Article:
Did you go as the PUSHMI-PULLYU for Halloween?


What’s a Pushmi-Pullyu, you ask?

It is none other than the fabled double-headed llama from the 1967 musical motion picture DOCTOR DOLITTLE.


Who is Doctor Dolittle, you ask further?

Take a moment to watch this one minute trailer for the 1967 musical motion picture starring Rex Harrison in the title role.

[source: youtube: robatsea2009]

“A double-headed llama”, you continue to ask, “does that mean this is a costume for two?!”

That would be amazing, but impractical so, no, the Collegeville Costumes’ Pushmi-Pullyu is a typical dimestore boxed costume for just one child to wear.


This is a late ’60s, cloth-material jumper costume with long sleeves and long pant legs. This is a good example of the better quality costumes of the ’50s and ’60s (as opposed to the stiff, sleeveless vinyl smocks manufactured for costumes in the ’70s and ’80s). What makes the Pushmi-Pullyu costume really stand out is the uniqueness of the mask!


That’s right, you wore a Pushmi-Pullyu on your face.

Covering just the eyes and the bridge of the nose, this partial-face mask is a wonderful modeling of the two-headed, circus-performing llama with the dual heads rising above the costume wearer’s own head like a pair of beast-of-burden-shaped antennae.


This mask is one of the most unique designs in mass-produced children’s costuming. It is both wonderful and ridiculous at the same time; that’s why I think it’s so great. The costume that goes with this awesome mask is great in its own right too.


The cloth costume, seen here with the pant legs folded up underneath, has a wonderfully stylish illustration of the Pushmi-Pullyu on the torso and the animal’s name right below it to help the more befuddled trick-or-treaters figure out exactly what you were dressed up as. The DOCTOR DOLITTLE film was fairly popular in 1967 so I wonder if the lack of knowledge about the Pushmi-Pullyu was even an issue that year. Nevertheless it was all spelled out all over your body to inform everyone who saw you.


The Pushmi-Pullyu costume, is altogether charming and quite special with its unique approach in representing its unique subject, which I credit completely to its double-headed llama mask. This was the main reason why I wished to add the Pushmi-Pullyu to my vintage Halloween costume collection. After all, how often does one get a chance to dress up with two heads?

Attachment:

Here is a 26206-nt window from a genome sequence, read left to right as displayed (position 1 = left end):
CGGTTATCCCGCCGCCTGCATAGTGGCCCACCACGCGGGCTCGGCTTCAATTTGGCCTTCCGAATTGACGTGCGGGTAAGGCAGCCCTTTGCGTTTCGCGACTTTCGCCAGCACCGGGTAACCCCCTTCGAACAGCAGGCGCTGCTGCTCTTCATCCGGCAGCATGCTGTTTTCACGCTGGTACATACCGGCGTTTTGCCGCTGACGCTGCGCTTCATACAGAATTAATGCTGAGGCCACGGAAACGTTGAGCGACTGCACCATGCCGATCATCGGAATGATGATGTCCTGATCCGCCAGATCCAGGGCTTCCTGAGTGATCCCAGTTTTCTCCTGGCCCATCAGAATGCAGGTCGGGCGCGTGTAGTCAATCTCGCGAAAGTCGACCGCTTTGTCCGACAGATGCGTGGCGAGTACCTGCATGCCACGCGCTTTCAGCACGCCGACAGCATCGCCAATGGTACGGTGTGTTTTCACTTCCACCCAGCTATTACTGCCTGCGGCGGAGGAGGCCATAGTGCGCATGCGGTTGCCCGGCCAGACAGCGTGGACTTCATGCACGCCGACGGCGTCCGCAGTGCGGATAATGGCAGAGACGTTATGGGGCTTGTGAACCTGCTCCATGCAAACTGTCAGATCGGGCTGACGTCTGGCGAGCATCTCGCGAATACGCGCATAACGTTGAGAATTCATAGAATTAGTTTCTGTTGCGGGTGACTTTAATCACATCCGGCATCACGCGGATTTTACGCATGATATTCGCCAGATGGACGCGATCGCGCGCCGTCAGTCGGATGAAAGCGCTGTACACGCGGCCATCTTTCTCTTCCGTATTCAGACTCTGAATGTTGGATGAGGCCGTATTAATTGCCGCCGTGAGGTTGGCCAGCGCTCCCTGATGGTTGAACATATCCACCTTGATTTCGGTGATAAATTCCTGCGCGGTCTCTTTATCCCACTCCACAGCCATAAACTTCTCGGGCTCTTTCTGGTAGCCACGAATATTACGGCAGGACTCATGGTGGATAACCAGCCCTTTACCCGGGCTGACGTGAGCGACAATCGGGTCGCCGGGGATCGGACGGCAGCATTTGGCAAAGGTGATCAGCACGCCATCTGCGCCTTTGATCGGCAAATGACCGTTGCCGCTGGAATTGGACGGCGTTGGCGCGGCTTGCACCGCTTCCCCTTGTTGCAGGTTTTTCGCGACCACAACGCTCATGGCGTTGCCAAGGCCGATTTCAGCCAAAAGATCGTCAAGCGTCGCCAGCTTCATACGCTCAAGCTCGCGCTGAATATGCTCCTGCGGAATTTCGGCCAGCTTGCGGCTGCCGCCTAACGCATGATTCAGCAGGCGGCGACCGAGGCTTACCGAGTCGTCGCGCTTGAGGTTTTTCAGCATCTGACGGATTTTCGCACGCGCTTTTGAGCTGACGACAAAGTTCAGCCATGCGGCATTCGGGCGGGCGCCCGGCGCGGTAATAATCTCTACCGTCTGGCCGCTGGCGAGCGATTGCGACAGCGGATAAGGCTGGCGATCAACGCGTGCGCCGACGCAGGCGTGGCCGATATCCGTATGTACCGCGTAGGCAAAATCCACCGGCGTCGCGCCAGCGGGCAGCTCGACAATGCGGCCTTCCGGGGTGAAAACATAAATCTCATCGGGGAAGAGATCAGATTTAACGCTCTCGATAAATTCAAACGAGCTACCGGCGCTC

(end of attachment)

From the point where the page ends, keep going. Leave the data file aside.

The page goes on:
Did you go as H.R. Pufnstuf’s WITCHIEPOO for Halloween?

If you were to go as any character from a Sid & Marty Krofft children’s television program, none would be more appropriate for a creepy Halloween costume than practically every character found in 1969’s H.R. PUFNSTUF. I was a toddler when H.R. PUFNSTUF was first regularly broadcasting on television and I found that show both fascinating and frightening at the same time. There’s not a single individual found in this kindertraumatizing TV series who wouldn’t make a spooky subject for a costume.

One of the creepiest, and yet comical, characters of the show is none other than the main villain herself, Witchiepoo.


Thanks to the Collegeville Flag & Manufacturing Company of Collegeville, Pennsylvania, children during the 1970s were able to go out on Halloween in costume as the cackling witch of Living Island, Wilhelmina W. Witchiepoo.


She is just one of two actual “real” persons in the show, Witchiepoo being portrayed by Billie Hayes while the other being the main protagonist Jimmy played by Jack Wild. The rest of the show’s cast are life-sized puppets and fully-costumed actors. You see, Living Island is a place where everything is, well, living!

If you’ve never had the pleasure of seeing H.R. PUFNSTUF before, here’s the opening title sequence and the end credits to dazzle your eyes…

[source: youtube: TeeVees Greatest]

The Witchiepoo costume is a standard dimestore boxed kit with a plastic mask and vinyl smock. Even though the mask is an excellent rendition of the character as portrayed by the show’s actress Billie Hayes, the artwork on the smock is hardly an accurate image of  Witchiepoo as seen in the show.


This particular Witchiepoo mask is the latter version put out by Collegeville. There are a few earlier versions where she has equal amounts of witchy auburn hair on both sides of her witchy face, even one with dayglo red “real hair”. The version I have is apparently the Vroom Broom windswept look.



There are many other characters from H.R. PUFNSTUF who have been made into Halloween costumes, including the title character himself, and there are costumes of many other characters from many other Sid & Marty Krofft productions. The Witchiepoo costume is perhaps one of the more endearing of them. Witchiepoo is one of those laughable villains who, even though she may pose a threat to the show’s heroes, is in actuality her own worst enemy. Witchiepoo can never win because her own nature won’t allow that to happen. She’s very much a frustrated victim of her own shortcomings.

As a kid, that can be very relatable. Which is why there were children who dressed as Witchiepoo for Halloween back in the Seventies.


Too bad the Vroom Broom wasn’t included.

Type “pufnstuf” in the Retroist site’s search bar to see more great posts such as:

Freddy the Flute